THE EDITORIAL will be brief. It will also be in the nature of a memo. We address it to President and Mrs. Carter, the White House staff, the Washington-based media and the public. That includes practically everyone in the immediate region, you will note - including ourselves and also those who like to gawk at the political high life that is attracted to our city. The subject of our memo is Amy Carter. The message is simply this: For God's sake, let us leave this child alone, let us not convert her into a public relations commodity.

Our feelings on this subject were provoked by those arresting photographs of the past few days, which seemed to capture a forlorn child going through the paces of her father's inauguration and her own first day at local public school. Somehow, suddenly, nine-year-old Amy Carter seemed to have been transformed from a lively, normal unaffected little girl into a baffled and beleaguered public figure. It seemed mindless and cruel. We are not casting doubt on her resiliency or capacity to withstand the pushing, prodding, noisy attention. We are questioning its wisdom, value and humaneness.

Before you say it, we will: Yes, it is true that this newspaper has dogged Amy Carter along with the rest. And yes, it is true, that the Carter family has seemed willing to let the nine-year-old Amy get her fair share of celebrity - and has even invited much of the public note. But that celebrity can quickly tear away from their control, and there are a few things about the consequent mob scenes worth noting.One is that Amy Carter, unlike earlier tiny tots or teenagers at the White House, is at a particularly vulnerable stage of her life to endure the heavy, intrusive attention. Another is that this unrelenting attention works precisely to negate the healthy aspects of her attending public school.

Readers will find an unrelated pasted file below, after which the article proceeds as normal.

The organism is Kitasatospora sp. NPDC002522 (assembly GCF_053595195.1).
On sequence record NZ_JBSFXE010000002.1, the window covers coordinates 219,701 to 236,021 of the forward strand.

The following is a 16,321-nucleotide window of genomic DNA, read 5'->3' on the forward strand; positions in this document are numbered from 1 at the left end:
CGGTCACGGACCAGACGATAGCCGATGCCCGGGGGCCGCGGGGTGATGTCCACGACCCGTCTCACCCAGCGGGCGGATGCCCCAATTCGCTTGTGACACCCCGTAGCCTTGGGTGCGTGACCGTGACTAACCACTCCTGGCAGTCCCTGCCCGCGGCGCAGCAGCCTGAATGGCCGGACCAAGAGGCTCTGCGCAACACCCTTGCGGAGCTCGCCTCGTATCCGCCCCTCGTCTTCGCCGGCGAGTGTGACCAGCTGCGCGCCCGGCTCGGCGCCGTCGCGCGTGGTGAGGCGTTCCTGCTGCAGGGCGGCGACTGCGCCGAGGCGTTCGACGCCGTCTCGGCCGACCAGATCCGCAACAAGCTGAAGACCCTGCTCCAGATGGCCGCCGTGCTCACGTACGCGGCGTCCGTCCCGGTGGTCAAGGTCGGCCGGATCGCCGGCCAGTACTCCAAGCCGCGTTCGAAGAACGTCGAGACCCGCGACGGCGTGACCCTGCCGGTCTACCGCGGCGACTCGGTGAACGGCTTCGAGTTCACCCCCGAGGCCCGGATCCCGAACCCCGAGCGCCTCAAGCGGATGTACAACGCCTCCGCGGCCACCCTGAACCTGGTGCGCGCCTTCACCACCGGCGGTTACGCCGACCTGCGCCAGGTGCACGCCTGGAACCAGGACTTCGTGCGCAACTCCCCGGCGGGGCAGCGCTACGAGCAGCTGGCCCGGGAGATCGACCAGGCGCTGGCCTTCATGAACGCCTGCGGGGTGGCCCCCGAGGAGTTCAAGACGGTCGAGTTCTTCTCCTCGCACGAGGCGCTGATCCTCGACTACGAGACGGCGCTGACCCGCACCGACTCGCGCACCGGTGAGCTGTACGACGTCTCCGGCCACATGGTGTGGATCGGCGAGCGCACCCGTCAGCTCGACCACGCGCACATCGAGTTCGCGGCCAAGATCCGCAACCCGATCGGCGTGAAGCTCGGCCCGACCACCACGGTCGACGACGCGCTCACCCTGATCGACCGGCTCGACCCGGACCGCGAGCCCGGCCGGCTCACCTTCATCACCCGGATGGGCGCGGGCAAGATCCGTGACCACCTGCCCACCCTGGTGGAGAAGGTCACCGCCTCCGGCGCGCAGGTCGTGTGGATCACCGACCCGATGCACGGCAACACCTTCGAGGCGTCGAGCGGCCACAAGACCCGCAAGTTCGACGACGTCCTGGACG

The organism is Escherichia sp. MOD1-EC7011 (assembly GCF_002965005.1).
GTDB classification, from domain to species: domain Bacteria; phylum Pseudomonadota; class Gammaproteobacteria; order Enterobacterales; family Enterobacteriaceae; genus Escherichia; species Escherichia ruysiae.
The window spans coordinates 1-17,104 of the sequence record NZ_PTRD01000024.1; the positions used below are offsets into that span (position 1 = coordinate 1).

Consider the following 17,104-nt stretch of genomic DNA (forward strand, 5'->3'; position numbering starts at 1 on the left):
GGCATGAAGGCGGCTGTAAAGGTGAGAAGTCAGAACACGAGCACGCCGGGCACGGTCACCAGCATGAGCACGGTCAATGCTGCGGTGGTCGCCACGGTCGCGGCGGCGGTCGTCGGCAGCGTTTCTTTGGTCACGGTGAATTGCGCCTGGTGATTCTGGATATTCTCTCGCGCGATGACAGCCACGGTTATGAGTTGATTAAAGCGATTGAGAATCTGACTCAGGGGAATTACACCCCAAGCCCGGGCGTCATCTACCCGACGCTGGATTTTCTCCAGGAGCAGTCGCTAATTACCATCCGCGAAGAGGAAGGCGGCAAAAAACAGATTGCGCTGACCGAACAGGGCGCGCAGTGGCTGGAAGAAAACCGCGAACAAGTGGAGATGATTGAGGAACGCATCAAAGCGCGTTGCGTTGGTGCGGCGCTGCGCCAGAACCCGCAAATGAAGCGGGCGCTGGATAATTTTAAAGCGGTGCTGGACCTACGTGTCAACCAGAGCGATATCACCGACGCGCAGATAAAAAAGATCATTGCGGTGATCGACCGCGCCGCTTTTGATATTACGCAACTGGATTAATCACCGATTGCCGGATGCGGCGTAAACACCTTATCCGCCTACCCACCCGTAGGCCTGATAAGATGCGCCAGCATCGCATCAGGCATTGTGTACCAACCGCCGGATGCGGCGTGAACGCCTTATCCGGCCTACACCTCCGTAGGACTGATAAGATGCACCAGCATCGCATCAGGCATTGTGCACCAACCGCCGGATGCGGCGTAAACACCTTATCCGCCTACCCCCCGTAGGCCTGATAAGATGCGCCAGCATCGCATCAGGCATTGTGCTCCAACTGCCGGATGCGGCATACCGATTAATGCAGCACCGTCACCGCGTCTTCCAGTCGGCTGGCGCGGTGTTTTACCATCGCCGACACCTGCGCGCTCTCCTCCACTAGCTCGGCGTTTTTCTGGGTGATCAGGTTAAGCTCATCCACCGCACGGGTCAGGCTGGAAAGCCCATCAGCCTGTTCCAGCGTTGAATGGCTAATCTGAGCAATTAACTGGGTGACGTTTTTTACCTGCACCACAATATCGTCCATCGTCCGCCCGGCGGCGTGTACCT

On NBC news Monday night, John Chancellor closed the network's coverage of Amy's first day at school with sound and reassuring words: ". . . as far as we're concerned, that's the last you'll see of Amy Carter at school on this program. We wish her well in her studies, and we respect her right to privacy." It would be good if the rest of us took the same pledge. President Carter is being widely hailed these days for helping restore a long lost element of "normality" to our public life. How odd it would be, and how sad, if his nine-year-old daughter were to be the one person excluded from its general benefits.